The Prodigal Son(s) and Church Discipline
by Scotty Smith
Providence reigns, even over editorial requests. When asked to offer pastoral insights on church discipline in light of the story of the prodigal son, little did I realize where this assignment would take me both spiritually and emotionally.
Listening to the text of Luke 15 afresh left me very convicted but even more hopeful. I’m convicted because, after pastoring the same church family for twenty-six years, I wish I had a scrapbook filled with church-discipline stories that reflect the gospel-saturated beauty of Luke 15.
I wish I could tell you about all the repentant Christians who, through well-implemented church discipline, returned home to great parties thrown by humble, grace-smitten leaders, and who were then fully assimilated back into the life of our congregation. Although I have tons of great stories— grace stories of conversions and renewals— I don’t have many church-discipline stories about which I’m really excited.
But meditating through the story of the prodigal son has also left me intrigued and hopeful, especially for new church plants and pastors who long for a more gospel-centered approach to church discipline. How can we do church discipline differently? What do we need to put into place that will enable us to extend the corrective heart and hand of our heavenly Father in such a way that the gospel is more clearly driving the whole process? Here are five things that emerge from the parable of the prodigal son I would emphasize.
1. Create a leadership culture marked by gospel astonishment, joyful repentance, and corporate prayer. In each of the three parables in Luke 15, the “finder” (shepherd, woman, father) of the “lost” (sheep, coin, son) bids others to come and rejoice. “Come be happy with me.” Good leaders who never get over their “found-ness” in Christ are best equipped to care for other sinner-saints. Leaders who are being humbled, gentled, and changed by the gospel tend to be less shocked when other Christians sinfully act out and are more ready to engage with them when they do so.
2. Pray for, ordain, train, and equip elders for discipleship as well as in church discipline. Not everybody with leadership gifts is called to be an elder. We know this, so let’s act on it. Moreover, none of us intuitively disciples well, any more than we intuitively discipline well. Elders who are involved in helping believers grow in grace will more readily invest in the demands (and delights) of church discipline. Seeking is hard work. It’s not easy or convenient to go after rebellious younger sons in faraway countries or to confront self-righteous elder sons sitting in session meetings. We’re pretty clumsy with confrontation and even more clueless when it comes to the messy process of restoration.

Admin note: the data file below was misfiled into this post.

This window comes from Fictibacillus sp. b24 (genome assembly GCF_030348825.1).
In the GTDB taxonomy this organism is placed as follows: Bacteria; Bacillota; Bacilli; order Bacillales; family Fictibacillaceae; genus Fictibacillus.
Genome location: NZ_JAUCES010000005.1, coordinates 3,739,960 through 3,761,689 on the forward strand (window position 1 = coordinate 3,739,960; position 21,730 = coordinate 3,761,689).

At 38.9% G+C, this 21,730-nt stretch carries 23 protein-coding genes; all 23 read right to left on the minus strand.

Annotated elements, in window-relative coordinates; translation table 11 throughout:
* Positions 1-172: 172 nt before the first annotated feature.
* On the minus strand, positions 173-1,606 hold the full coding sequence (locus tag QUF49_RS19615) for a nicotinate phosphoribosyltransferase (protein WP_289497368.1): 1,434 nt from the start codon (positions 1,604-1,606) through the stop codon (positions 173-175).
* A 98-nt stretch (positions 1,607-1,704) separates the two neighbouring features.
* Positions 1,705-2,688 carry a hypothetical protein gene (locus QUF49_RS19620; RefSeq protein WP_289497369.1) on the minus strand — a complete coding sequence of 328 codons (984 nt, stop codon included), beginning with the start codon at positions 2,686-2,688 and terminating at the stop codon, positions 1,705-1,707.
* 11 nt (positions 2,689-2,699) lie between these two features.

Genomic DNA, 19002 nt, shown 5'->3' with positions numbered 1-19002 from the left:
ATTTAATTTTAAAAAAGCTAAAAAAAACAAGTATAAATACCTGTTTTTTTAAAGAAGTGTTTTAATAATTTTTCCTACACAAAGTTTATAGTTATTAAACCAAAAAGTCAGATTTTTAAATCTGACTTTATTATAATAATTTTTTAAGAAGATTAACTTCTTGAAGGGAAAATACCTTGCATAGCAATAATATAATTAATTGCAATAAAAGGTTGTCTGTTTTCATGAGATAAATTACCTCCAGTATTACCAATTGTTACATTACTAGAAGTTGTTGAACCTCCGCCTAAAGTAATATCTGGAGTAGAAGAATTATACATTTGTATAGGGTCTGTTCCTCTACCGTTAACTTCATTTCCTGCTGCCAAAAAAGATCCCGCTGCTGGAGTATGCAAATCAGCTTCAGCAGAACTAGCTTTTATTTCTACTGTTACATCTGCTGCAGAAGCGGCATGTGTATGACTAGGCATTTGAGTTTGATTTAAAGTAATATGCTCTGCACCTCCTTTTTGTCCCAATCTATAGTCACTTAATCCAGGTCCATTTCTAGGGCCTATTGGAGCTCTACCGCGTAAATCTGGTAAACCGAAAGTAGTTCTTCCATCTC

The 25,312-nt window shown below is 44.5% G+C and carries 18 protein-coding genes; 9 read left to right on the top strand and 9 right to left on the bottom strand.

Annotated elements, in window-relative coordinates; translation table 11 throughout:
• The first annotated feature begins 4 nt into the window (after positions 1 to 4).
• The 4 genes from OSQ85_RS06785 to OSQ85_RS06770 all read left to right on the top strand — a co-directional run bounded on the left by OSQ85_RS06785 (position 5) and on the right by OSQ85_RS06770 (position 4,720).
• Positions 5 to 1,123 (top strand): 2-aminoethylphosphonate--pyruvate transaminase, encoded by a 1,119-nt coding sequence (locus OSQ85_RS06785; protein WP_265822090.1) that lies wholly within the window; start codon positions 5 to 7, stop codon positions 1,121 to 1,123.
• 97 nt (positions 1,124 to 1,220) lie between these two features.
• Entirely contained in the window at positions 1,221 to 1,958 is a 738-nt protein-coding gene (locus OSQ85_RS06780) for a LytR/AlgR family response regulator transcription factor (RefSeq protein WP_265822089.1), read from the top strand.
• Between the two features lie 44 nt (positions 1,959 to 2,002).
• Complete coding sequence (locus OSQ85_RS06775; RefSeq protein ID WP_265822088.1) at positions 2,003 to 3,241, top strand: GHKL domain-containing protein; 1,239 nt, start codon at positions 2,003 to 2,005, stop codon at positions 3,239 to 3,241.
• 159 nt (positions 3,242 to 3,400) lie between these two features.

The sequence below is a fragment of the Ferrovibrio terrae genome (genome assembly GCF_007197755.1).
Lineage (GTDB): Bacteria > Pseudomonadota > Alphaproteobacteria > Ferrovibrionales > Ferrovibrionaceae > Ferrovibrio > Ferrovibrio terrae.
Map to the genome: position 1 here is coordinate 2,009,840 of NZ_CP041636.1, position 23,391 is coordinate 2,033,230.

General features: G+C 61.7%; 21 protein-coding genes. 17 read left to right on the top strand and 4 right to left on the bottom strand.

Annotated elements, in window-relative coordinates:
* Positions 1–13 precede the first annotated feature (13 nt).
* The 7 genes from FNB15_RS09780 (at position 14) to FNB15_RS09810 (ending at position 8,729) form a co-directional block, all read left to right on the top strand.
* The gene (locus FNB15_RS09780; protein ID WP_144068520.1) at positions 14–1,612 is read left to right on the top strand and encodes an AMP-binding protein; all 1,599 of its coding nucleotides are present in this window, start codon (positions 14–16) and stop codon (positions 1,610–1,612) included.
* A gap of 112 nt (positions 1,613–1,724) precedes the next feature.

3. Put the DNA of the gospel into the blood and heartbeat of the whole church family. When the younger son “came to his senses,” he remembered good things about the home he left. His first thought wasn’t about his self-righteous older brother but of his father’s generous heart. The warmer the memory of life at home (especially modeled by the parents, that is, the leaders), the sooner prodigal sons and daughters will risk coming home again.
Preach the gospel. Only the gospel can create an environment in which repenting is more the norm than pretending. Let’s make sure our congregation knows that the gospel is just as much for believers as it is non-believers. Let’s make sure they know that the Father grieves the self-righteousness of elder sons as much as the unrighteousness of younger sons. I would far rather pastor a church filled with younger son returnees than elder son sticks-in-the-mud. Our churches are to be environments where the miracle of grace is played out every week, not museums or mortuaries of dead or dry spirituality.
4. Build a worship culture that is both a showing and telling of the gospel—not just telling. Luke 15 contains rich theology, and we connect with it so deeply because it comes to us in narrative form. We all relate to stories, which is one of the reasons, no doubt, Jesus used so many. A wise and balanced use of testimonies during our services of worship can help members of a church family understand what life as a sinner-saint is all about—how all of us need God’s grace all of the time.
5. Lastly, we need to learn how to celebrate gospel breakthroughs as a church family. Not many churches, in my experience, know how to party together very well, especially when it comes to celebrating stories of recovery, renewal, and restoration. The younger son was ready to do penance when he got home, but the first thing the father wanted his son to do was dance. Church discipline is fatherly correction and restoration, not punishment and probation. No doubt, there were some long “walks and talks” about the prodigal son’s sinful choices, but restoration occurs best in the garden of grace, not under the doghouse of shame. God’s kindness always leads us away from penance to repentance.
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